The Gift That Keeps on Giving
The ‘Museums Facing Extinction’ pilot designed and supported by We Are Museums and EIT Climate-KIC was held in the Futurium in Berlin, Germany, from 21 to 24 November 2019. It provided a space for collaboration across fields of expertise with the collective aim of addressing the climate crisis.
Focusing around four (soon five!) action levels, each of the upcoming ‘Museums Facing Extinction’ events will respond to the challenges identified by the group within the different levels of museums actions. By compiling these practical solutions from each event, an ever-growing database of solutions for museums will be compiled and offered to the community to encourage further collaboration.
In this article, we will dive in one of the toolkits designed throughout the solution-design sprint format of the pilot event produced by the group self-named “The Gift”. They replied to the level of action ‘Your museum represents 80,000 worldwide’ — Aside from local specialization museums around the planet have similar goals and missions. It is our mission to enable museums to act and think as one museum as a global network.
A Community of Purpose
Following a series of inspiring provocations delivered by the participants, groups were formed to identify key themes or questions to be addressed. Through a natural process of discourse, result-sharing, re-grouping, rethinking and refining, three offerings to the museum's community were eventually drafted. The sprinted solution design produced early themes such as “museums in a local and global context”. They offered that museums should create links between institutions and the people around and be a
facilitator with the aim of creating a community of purpose. Concretely, they suggested that ‘Museums Facing Extinction’ could be ‘scaled-up’ in local communities, where current participants could act as ambassadors and recommended building a network which would provide guidance, additionally creating a list of doable actions regardless of a museum’s size. The idea of a network based on the principles put forth during ‘Museums Facing Extinction’ remained a theme that carried through all phases of solution creation. It also became a contentious subject at certain points of the process, as some participants began to question the usefulness of ‘another network,’ or wonder in which ways they could create something unique and more useful than other networks.
A Cohesive Global South+North Letter of Actions
A related theme also stimulated group discourse; the relationship between museums in the global south and north, and the unbalanced dichotomy between them. The group called for museums in the global south and north to create better connections with one another and (while acknowledging different resources and levels of development) create a cohesive letter of actions. They noted the importance of museums recognizing what other institutions made sense to reach out to and learn from. They also specifically mentioned that northern institutions should avoid, for example, having ownership over partnered projects via funding and that southern and northern museums wishing to cooperate should rather leverage other funding sources.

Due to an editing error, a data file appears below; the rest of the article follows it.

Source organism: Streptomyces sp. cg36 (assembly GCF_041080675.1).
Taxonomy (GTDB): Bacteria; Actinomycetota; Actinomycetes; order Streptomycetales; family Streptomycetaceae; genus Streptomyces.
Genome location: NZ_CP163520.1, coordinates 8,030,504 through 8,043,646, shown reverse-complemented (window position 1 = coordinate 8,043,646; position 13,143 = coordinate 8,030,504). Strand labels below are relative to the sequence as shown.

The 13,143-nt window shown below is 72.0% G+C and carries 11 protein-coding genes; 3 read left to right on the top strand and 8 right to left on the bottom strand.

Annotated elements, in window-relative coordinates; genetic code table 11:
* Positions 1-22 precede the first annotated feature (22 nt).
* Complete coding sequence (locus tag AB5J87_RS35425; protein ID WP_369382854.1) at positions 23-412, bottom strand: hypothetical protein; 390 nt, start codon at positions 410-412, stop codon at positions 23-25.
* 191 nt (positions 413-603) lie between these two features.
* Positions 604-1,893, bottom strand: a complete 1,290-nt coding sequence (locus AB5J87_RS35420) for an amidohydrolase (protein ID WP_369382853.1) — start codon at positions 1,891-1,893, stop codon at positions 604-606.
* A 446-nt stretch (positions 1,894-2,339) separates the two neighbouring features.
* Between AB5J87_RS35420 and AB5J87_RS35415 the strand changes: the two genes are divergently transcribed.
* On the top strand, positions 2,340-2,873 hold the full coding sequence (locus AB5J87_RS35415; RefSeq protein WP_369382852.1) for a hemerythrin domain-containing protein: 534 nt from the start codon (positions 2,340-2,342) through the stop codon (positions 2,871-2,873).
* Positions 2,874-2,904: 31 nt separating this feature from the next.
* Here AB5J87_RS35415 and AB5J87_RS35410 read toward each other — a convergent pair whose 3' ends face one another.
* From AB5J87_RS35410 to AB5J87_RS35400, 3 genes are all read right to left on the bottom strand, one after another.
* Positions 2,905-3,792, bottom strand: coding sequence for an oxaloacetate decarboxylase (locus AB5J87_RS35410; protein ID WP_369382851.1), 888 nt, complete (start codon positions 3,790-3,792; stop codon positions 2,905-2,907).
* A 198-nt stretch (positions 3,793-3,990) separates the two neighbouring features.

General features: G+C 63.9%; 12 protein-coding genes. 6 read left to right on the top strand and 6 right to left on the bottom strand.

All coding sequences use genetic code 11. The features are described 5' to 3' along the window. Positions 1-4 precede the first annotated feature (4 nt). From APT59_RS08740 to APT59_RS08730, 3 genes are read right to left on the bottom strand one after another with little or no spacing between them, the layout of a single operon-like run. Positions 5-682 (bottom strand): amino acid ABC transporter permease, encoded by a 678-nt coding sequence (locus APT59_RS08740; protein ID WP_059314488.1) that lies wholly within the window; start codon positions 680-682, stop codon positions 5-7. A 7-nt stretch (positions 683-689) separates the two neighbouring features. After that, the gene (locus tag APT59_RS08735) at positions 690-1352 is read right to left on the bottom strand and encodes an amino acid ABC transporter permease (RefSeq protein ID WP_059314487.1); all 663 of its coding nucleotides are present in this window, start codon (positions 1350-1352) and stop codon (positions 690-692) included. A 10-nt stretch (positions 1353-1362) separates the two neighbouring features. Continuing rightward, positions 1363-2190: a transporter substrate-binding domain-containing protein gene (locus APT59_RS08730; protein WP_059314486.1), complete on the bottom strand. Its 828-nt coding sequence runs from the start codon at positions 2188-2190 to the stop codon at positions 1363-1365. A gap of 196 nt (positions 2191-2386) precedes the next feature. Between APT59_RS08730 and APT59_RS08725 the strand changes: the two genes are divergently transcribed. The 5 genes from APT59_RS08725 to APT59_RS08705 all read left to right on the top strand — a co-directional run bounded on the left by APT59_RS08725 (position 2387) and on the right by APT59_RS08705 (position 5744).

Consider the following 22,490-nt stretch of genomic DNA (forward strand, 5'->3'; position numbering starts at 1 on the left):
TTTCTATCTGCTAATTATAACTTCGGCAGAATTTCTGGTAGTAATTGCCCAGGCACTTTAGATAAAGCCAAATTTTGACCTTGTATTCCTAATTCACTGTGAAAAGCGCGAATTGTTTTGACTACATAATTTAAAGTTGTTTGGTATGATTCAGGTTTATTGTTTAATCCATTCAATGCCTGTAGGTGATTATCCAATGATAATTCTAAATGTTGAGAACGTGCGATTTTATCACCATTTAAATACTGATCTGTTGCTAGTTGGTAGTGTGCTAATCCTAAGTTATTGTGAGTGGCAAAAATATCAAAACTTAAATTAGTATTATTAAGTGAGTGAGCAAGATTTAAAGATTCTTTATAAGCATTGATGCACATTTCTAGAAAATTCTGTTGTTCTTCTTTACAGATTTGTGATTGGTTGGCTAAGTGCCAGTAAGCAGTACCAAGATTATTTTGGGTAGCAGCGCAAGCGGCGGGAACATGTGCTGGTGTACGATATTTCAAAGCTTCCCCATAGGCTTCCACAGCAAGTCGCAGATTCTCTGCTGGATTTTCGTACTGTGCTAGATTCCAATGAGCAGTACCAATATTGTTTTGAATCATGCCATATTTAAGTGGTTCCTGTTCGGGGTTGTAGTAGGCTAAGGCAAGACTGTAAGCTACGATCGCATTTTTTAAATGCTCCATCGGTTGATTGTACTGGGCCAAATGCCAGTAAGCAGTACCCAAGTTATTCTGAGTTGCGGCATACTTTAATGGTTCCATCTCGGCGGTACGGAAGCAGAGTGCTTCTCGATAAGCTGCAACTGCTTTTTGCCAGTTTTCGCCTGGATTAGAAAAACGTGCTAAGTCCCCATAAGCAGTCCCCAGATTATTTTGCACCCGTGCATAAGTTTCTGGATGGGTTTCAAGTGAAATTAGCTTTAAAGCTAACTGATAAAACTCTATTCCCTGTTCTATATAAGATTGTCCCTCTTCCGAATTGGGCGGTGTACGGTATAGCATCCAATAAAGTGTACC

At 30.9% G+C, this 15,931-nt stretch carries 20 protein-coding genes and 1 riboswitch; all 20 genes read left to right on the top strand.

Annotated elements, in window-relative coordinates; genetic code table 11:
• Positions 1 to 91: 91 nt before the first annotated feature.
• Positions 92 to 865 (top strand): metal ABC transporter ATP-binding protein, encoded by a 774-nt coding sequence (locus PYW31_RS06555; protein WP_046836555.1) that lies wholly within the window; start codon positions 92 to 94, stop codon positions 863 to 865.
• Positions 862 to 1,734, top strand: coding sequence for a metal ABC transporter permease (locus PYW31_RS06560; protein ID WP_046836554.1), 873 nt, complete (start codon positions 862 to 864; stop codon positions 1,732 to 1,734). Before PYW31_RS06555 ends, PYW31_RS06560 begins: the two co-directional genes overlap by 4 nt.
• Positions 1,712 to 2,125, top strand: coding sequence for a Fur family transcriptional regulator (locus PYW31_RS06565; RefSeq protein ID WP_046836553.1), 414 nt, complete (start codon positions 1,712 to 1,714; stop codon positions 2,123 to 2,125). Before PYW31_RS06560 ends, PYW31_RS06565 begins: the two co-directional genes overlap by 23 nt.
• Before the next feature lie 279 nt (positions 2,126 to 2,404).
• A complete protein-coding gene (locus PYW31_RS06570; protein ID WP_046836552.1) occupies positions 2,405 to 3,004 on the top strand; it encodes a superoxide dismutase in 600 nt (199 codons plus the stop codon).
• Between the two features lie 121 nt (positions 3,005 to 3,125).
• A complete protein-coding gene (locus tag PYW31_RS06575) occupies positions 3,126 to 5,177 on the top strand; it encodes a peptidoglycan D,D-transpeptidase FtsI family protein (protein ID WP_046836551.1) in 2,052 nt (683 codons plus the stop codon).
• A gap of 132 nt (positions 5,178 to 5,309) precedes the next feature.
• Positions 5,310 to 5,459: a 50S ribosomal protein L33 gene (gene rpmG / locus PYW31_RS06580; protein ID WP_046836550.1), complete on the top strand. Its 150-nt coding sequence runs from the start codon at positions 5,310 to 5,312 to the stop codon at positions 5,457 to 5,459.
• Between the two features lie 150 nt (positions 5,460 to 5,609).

Towards a Community of Practice for more Efficiency
Lastly, while discussing the unique skills of museum workers and in which ways those skills could be applied to create a space for activism, the group agreed that the museum sector should be a community of practice and encouraged a willingness to share information and data about what does and does not work. This concept was foundational to the eventual offering related to the first ‘Museums Facing Extinction’ action-level.
Bridget Mckenzie (Founding Director, Climate Museum, United Kingdom) shared the first group’s results after the initial two hours of co-creation by offering ‘the gift that keeps on giving.’ She explained that the ‘gift’ would be given to the museum community and would encourage action throughout the sector. She identified the main components of the gift, including a selection of resources as well as a decision-making guide for institutions of all sizes. The decision-making guide was explained as a sort of matrix of protocols, networks, and example cases, allowing curious institutions to answer the question ‘what would happen if we made xy… changes?’
Additionally, the Gift would include a collaborative statement, collectivizing the intent and action of museums worldwide. Bridget mentioned that their greatest challenge had been avoiding the creation of a tangled mass of reflective practice and rather driving change through examples, assistance, and guidance. Annesofie Norn (Curator, UN Live Museum, Denmark) also stated that ‘we need to start with what we ourselves can do, rather than telling other institutions what to do.’
Connect Museums Across Bioregions
Eventually, they conceptualized an entirely new way for museums to relate to one another and connect. Bridget went on to describe their idea to connect museums across bioregions with a positive and regenerative focus. This ambitious plan would be initiated by collective principles and a shared statement of purpose. Eventually, people would be invited to suggest projects, with the over-arching goal, as explained by Dr. Maike Weißpflug
(Political theorist and Researcher, Museum für Naturkunde, Germany), to change within the museum and therefore be a starting point for global change. Connecting across bioregions would allow for those changes to address questions which would have perhaps otherwise been ignored.
They also reflected on the ‘Use Your Voice’ Museums Facing Extinction action-level, when they suggested that a call to action at the political level should shine through their future projects.